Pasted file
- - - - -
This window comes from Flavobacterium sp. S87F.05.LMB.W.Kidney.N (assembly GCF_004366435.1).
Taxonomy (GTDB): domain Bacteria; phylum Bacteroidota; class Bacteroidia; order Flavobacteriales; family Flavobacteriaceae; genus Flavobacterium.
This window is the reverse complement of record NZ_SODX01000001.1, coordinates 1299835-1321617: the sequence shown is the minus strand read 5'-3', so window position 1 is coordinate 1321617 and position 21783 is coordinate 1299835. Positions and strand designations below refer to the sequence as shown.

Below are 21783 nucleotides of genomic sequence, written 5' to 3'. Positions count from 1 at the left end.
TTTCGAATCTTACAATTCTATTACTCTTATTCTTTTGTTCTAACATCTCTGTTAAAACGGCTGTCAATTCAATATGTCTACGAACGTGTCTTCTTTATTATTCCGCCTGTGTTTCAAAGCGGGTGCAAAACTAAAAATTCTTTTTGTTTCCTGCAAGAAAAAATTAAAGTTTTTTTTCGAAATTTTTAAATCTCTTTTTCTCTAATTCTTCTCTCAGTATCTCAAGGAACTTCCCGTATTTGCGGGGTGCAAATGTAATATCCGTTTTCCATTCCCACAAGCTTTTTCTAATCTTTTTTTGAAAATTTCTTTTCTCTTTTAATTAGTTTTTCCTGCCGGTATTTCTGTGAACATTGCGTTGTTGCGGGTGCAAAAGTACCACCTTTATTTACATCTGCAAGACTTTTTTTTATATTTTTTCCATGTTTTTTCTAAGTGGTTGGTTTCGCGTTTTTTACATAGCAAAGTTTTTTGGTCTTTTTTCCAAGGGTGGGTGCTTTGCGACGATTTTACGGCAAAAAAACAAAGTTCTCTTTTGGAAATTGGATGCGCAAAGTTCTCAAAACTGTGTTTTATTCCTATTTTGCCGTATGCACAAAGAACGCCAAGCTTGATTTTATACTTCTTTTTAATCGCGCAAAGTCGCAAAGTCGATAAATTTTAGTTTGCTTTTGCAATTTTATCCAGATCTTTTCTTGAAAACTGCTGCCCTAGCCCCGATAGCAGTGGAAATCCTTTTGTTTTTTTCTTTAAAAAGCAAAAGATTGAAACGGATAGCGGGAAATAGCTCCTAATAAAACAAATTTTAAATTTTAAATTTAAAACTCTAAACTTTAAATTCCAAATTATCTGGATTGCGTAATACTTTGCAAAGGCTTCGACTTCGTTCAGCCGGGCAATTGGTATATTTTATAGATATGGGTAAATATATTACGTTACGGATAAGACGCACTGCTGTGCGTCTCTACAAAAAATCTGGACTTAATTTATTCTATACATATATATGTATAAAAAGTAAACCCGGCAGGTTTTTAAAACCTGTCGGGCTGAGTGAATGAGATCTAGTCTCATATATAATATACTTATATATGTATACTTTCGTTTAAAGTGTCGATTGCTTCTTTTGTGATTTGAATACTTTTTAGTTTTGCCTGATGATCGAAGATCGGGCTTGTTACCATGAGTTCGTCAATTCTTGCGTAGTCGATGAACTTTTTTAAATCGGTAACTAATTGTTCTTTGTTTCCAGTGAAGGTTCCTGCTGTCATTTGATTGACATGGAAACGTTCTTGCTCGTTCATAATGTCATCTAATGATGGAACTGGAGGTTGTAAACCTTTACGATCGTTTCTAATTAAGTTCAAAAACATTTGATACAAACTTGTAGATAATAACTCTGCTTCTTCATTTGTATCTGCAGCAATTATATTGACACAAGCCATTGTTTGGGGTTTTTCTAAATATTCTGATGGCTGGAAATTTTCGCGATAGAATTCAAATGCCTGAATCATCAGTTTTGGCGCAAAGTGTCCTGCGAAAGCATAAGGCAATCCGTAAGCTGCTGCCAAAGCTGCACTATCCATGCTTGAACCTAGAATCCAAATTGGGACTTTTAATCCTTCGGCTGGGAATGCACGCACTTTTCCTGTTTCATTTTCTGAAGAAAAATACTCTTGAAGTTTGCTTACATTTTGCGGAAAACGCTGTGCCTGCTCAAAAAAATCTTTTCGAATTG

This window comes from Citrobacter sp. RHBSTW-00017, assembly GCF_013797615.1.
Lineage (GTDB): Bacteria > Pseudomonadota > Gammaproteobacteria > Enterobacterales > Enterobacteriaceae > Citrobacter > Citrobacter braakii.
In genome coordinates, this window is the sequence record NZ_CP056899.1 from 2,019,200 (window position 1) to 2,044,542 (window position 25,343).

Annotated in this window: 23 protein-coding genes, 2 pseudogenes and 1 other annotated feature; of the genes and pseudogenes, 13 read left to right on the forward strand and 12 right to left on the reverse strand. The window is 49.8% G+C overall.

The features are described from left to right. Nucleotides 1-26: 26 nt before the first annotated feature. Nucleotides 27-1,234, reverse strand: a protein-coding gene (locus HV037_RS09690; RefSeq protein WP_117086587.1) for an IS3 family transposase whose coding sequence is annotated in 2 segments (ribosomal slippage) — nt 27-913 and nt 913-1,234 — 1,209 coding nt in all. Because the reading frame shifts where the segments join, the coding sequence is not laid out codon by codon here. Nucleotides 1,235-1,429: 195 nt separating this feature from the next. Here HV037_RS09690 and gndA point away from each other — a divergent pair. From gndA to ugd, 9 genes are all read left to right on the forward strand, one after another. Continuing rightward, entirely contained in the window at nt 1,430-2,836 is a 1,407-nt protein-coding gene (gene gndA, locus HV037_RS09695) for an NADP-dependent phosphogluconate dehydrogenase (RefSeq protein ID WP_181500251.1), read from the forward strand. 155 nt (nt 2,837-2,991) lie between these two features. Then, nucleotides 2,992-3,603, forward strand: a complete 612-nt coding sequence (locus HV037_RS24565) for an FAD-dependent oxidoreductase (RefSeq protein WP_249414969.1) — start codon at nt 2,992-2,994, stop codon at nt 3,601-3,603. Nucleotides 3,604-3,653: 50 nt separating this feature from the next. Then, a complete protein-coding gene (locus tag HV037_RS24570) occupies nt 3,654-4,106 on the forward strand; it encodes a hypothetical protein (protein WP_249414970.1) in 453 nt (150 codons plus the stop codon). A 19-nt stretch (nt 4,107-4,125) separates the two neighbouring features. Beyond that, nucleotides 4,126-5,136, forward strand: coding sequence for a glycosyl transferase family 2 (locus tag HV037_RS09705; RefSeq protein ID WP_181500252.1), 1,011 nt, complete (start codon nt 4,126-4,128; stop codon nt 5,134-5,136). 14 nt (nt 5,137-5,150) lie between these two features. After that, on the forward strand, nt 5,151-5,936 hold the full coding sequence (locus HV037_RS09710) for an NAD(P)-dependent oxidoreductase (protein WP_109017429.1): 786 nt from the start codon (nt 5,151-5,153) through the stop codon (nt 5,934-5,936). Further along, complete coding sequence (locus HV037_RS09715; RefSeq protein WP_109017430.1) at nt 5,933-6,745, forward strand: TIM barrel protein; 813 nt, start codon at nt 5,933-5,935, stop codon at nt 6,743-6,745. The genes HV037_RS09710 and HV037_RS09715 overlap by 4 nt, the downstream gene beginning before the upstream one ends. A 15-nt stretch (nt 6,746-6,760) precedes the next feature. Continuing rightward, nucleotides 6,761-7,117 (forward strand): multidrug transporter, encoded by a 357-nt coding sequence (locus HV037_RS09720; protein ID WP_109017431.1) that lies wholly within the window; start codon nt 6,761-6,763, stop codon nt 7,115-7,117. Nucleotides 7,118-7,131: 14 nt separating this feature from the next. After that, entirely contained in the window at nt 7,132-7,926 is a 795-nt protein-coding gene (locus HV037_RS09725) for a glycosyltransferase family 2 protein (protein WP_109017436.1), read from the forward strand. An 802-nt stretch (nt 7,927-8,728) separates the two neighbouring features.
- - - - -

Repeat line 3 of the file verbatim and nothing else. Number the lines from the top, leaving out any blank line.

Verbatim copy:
This window is the reverse complement of record NZ_SODX01000001.1, coordinates 1299835-1321617: the sequence shown is the minus strand read 5'-3', so window position 1 is coordinate 1321617 and position 21783 is coordinate 1299835. Positions and strand designations below refer to the sequence as shown.